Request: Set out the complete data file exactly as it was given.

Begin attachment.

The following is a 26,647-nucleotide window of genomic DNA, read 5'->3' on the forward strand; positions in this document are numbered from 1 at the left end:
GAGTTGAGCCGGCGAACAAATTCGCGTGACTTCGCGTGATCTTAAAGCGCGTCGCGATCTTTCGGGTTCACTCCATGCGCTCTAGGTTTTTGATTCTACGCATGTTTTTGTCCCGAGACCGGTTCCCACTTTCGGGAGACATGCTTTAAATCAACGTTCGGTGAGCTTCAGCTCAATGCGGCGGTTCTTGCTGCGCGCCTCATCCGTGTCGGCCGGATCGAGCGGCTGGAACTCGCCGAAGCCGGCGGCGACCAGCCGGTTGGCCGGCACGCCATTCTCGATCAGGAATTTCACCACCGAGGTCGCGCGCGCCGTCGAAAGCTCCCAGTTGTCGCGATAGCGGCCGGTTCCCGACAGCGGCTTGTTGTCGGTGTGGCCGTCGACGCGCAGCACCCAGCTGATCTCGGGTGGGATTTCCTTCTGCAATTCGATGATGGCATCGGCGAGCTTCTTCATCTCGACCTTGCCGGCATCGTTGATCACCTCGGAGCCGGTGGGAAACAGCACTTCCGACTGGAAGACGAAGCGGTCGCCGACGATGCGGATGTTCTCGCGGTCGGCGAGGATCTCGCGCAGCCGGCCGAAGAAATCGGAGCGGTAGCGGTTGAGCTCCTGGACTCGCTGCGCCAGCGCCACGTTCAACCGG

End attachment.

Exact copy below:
The following is a 26,647-nucleotide window of genomic DNA, read 5'->3' on the forward strand; positions in this document are numbered from 1 at the left end:
GAGTTGAGCCGGCGAACAAATTCGCGTGACTTCGCGTGATCTTAAAGCGCGTCGCGATCTTTCGGGTTCACTCCATGCGCTCTAGGTTTTTGATTCTACGCATGTTTTTGTCCCGAGACCGGTTCCCACTTTCGGGAGACATGCTTTAAATCAACGTTCGGTGAGCTTCAGCTCAATGCGGCGGTTCTTGCTGCGCGCCTCATCCGTGTCGGCCGGATCGAGCGGCTGGAACTCGCCGAAGCCGGCGGCGACCAGCCGGTTGGCCGGCACGCCATTCTCGATCAGGAATTTCACCACCGAGGTCGCGCGCGCCGTCGAAAGCTCCCAGTTGTCGCGATAGCGGCCGGTTCCCGACAGCGGCTTGTTGTCGGTGTGGCCGTCGACGCGCAGCACCCAGCTGATCTCGGGTGGGATTTCCTTCTGCAATTCGATGATGGCATCGGCGAGCTTCTTCATCTCGACCTTGCCGGCATCGTTGATCACCTCGGAGCCGGTGGGAAACAGCACTTCCGACTGGAAGACGAAGCGGTCGCCGACGATGCGGATGTTCTCGCGGTCGGCGAGGATCTCGCGCAGCCGGCCGAAGAAATCGGAGCGGTAGCGGTTGAGCTCCTGGACTCGCTGCGCCAGCGCCACGTTCAACCGG